William granted lands directly to fewer than men in his reign, making them his tenants-in-chief. The dominance of the Normans is evident in Domesday by the extent of their holdings. Less than people, hardly any native to the land, controlled most of England. William and his family held around 17 percent of the land, with the Church holding just over a quarter of the land and the tenants-in-chief holding 54 percent.
This page from Great Domesday shows the entry for the New Forest, which was treated separately from its mother county of Hampshire.
The population in Domesday - including the omissions and errors - is estimated at one and a half million. Domesday was not a census and people were not usually named unless tenants-in-chief. The humbler classes were counted and women rarely appear. The properties of the two queens reverted to the Crown upon their deaths.
In the Danelaw counties, there were a large number of freemen a higher class of villager, with more land and obligations , while in the West Midlands, there were a large number of slaves. Several interesting occupations are recorded in Domesday, including one female jester and one gold embroidress.
Sixteen beekeepers and one vine dresser are also recorded; England's climate was milder then and there were 45 vineyards recorded in Domesday.
Interestingly, there is only one carpenter recorded. The landscape of England in was very different to what one sees today. Large areas along the coasts were undrained marsh and swampy river deltas. Why did the barons accede to it?
The Domesday survey was completed with astonishing speed — within six months of the Gloucester council. So what was in it for them? Something that they had yearned for throughout the long period during which England had been colonised was security of title.
The Domesday inquest created a great public stage on which to act out the ritual completion of the process of colonisation, and the records of the inquest constituted unassailable title to those loyal to the king.
In other words, the Domesday survey was a hard-nosed deal between the king and his barons. That deal was sealed at Old Sarum. This extraordinary event was most likely the climax to the Domesday survey. Exon Domesday was written at Old Sarum, and it was almost certainly there that all the records of the survey were delivered to the king. That was enough to persuade them to swear allegiance and pay homage to the king.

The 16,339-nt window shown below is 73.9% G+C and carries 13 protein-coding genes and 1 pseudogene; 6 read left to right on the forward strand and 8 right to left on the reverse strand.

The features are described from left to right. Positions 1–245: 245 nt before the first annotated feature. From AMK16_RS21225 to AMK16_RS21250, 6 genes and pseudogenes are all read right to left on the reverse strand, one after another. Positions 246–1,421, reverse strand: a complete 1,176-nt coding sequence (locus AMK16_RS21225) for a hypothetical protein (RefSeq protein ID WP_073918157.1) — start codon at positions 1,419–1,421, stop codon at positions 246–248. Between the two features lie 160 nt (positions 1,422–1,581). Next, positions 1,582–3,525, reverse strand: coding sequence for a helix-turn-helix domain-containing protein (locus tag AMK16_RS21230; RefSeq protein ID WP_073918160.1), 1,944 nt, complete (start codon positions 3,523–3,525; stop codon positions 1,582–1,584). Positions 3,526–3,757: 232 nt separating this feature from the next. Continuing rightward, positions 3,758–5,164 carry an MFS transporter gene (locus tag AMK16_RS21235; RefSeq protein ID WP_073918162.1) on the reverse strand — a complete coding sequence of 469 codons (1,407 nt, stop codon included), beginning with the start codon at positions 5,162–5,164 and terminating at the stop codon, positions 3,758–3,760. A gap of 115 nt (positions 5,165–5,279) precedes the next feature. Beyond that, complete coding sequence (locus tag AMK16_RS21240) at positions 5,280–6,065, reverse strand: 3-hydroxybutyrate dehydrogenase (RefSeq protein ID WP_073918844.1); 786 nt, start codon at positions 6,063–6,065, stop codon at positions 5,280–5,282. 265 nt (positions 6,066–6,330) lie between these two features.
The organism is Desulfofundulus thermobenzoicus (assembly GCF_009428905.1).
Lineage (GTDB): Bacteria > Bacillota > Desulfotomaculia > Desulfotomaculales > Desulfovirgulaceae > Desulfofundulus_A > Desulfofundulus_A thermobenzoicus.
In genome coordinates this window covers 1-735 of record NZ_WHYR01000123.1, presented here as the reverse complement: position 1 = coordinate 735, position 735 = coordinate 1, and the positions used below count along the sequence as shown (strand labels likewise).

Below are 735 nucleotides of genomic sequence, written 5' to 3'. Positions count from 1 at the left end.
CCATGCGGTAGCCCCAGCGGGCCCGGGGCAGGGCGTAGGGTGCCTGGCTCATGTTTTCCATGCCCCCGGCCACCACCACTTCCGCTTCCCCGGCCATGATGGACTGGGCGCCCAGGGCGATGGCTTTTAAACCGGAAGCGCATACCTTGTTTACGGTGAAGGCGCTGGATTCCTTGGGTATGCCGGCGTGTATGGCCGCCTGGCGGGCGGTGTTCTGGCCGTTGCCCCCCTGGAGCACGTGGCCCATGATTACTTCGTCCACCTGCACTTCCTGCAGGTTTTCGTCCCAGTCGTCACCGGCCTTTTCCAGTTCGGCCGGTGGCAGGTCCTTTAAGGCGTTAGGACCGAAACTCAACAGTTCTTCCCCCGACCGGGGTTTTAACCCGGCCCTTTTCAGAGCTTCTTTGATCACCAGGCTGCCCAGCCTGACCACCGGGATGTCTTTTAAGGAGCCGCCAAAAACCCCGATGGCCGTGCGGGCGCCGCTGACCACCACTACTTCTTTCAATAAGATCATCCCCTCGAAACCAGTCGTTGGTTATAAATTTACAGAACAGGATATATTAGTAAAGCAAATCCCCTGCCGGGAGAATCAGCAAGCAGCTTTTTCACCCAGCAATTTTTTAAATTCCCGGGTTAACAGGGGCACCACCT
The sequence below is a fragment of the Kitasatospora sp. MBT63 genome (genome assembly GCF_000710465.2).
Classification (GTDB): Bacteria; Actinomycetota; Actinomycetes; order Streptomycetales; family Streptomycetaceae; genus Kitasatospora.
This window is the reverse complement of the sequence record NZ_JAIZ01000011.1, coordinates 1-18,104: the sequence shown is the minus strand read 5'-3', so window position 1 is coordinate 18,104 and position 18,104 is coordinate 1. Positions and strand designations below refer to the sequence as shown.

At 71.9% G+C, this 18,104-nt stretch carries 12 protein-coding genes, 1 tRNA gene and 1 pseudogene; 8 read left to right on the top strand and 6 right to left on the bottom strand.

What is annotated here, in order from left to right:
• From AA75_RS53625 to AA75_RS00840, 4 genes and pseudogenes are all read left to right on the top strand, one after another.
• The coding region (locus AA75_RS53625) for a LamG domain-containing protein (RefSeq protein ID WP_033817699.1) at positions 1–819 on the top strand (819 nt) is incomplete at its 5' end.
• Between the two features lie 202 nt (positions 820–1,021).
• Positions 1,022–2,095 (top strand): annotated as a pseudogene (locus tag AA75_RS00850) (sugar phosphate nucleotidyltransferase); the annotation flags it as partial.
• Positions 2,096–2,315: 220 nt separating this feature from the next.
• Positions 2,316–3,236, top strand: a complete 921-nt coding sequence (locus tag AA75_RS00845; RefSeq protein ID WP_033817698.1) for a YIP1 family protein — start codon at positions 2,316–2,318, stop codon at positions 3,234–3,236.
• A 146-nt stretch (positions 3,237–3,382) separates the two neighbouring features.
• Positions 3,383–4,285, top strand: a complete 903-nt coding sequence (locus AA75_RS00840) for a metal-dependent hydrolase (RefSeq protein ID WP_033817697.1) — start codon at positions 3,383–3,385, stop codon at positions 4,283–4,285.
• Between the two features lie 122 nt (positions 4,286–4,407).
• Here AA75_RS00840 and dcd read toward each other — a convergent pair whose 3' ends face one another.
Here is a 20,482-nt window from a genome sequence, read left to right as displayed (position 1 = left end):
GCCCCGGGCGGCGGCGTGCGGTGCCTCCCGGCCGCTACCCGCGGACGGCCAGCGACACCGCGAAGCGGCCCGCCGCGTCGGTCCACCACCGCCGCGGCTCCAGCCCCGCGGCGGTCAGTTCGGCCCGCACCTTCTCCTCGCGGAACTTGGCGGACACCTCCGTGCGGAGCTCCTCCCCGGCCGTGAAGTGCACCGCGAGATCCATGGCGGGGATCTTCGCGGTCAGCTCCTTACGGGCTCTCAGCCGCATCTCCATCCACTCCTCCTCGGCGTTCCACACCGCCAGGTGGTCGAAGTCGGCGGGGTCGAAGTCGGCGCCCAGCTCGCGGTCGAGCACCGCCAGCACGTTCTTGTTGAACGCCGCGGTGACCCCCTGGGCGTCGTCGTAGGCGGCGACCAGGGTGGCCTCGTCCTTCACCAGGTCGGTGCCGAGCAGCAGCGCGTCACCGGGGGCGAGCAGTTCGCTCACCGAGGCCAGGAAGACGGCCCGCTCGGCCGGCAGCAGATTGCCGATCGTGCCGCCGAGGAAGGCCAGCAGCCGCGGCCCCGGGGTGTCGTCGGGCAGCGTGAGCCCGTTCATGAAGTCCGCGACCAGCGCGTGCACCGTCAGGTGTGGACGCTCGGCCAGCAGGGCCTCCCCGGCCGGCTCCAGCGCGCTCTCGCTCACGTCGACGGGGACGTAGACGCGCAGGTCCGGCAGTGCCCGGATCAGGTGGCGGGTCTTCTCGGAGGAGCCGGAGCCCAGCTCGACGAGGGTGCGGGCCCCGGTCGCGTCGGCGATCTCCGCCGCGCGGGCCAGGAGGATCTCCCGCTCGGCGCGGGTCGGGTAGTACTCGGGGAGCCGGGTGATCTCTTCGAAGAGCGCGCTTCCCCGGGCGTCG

They did so in return for the land that William had granted them — with those rights now enshrined in the greatest charter of confirmation ever made in the medieval world. Why is Domesday Book so important? It is the earliest English document preserved by the government that created it. But its importance extends well beyond the origins of English red tape. Domesday Book is the most complete survey of a pre-industrial society anywhere in the world.
It enables us to reconstruct the politics, government, society and economy of 11th-century England with greater precision than is possible for almost any other pre-modern polity. Does Domesday Book help explain the causes of the Norman conquest? It certainly proves that pre-Conquest England was rich and effectively administered.
Forget those ideas. The population was large — there were at least two million people in Domesday England.
The landscape was intensively exploited. About 90 per cent of places on the modern map of England south of the Tees are recorded in Domesday Book. There was also heavy investment in agriculture. That was enough to cultivate about 3. A survey in reveals the cultivated area in England was then about 3. So there may have been almost as much land under plough by as at the start of the First World War.
Domesday Book also proves England was tightly governed. The survey could not have been made without the machinery of government that the Anglo-Saxons bequeathed to the Normans.
It confirms that England possessed a sophisticated system of coinage, an effective system of taxation, a hierarchy of public courts and a robust system of justice. But that is precisely why Duke William risked everything to invade England in What does Domesday Book reveal about the impact of the Normans in England? It provides irrefutable testimony to the fact that the Normans exploited the windfall of by displacing the English elite and extorting the peasantry.
The English nobility was virtually wiped out. Just 13 of them were English. The kingdom was now dominated by a new class of super-rich Frenchmen gorging on their success.
He kept no check on what he gave or received. His hunting was a daily devastation of his lands, for he thought more highly of followers and hunters than husbandmen or monks. A slave to gluttony, he staggered under a mountain of fat, scarcely able to move. Some English landholders continued to hold property in reduced circumstances as subtenants, but even they were in a small minority.